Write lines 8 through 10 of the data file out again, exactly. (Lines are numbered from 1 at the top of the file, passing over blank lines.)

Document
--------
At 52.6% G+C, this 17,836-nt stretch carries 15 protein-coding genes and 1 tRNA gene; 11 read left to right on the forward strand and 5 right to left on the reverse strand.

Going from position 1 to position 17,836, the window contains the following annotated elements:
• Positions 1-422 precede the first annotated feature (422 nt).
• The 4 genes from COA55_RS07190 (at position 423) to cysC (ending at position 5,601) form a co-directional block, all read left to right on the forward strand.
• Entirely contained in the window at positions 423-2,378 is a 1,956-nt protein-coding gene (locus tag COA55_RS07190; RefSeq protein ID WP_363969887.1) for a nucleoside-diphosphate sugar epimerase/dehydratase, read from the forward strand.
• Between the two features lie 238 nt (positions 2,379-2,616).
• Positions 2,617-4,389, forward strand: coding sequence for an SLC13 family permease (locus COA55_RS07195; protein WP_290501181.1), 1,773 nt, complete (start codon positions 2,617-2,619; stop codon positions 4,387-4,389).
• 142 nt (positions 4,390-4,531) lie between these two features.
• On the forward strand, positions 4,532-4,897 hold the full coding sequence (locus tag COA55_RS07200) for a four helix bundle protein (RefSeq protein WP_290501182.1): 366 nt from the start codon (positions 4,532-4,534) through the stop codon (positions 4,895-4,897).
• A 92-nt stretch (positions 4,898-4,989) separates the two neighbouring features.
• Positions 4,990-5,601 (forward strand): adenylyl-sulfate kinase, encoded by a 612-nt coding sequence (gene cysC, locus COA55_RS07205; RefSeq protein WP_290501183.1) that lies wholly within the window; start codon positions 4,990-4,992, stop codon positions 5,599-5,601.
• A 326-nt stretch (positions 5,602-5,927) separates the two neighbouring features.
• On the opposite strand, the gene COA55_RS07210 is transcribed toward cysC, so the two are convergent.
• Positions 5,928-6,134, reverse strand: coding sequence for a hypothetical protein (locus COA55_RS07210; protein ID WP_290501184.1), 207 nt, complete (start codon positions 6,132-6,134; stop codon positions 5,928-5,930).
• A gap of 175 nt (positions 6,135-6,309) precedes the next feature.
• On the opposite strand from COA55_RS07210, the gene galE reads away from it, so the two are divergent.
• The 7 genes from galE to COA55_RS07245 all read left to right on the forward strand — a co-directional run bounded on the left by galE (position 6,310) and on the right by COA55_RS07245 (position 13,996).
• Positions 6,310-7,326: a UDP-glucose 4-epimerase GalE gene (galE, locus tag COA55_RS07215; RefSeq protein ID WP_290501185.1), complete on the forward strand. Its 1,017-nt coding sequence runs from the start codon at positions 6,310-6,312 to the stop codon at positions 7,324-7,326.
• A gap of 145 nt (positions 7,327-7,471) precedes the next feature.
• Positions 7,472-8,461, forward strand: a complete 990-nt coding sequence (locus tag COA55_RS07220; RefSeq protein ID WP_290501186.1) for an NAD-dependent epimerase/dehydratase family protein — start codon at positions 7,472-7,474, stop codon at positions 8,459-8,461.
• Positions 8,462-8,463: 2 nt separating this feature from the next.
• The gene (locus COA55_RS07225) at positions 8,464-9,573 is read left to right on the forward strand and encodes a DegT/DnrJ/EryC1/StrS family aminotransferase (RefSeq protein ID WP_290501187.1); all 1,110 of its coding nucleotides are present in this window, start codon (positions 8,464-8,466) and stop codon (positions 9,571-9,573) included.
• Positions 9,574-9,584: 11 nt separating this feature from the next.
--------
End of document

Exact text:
• 142 nt (positions 4,390-4,531) lie between these two features.
• On the forward strand, positions 4,532-4,897 hold the full coding sequence (locus tag COA55_RS07200) for a four helix bundle protein (RefSeq protein WP_290501182.1): 366 nt from the start codon (positions 4,532-4,534) through the stop codon (positions 4,895-4,897).
• A 92-nt stretch (positions 4,898-4,989) separates the two neighbouring features.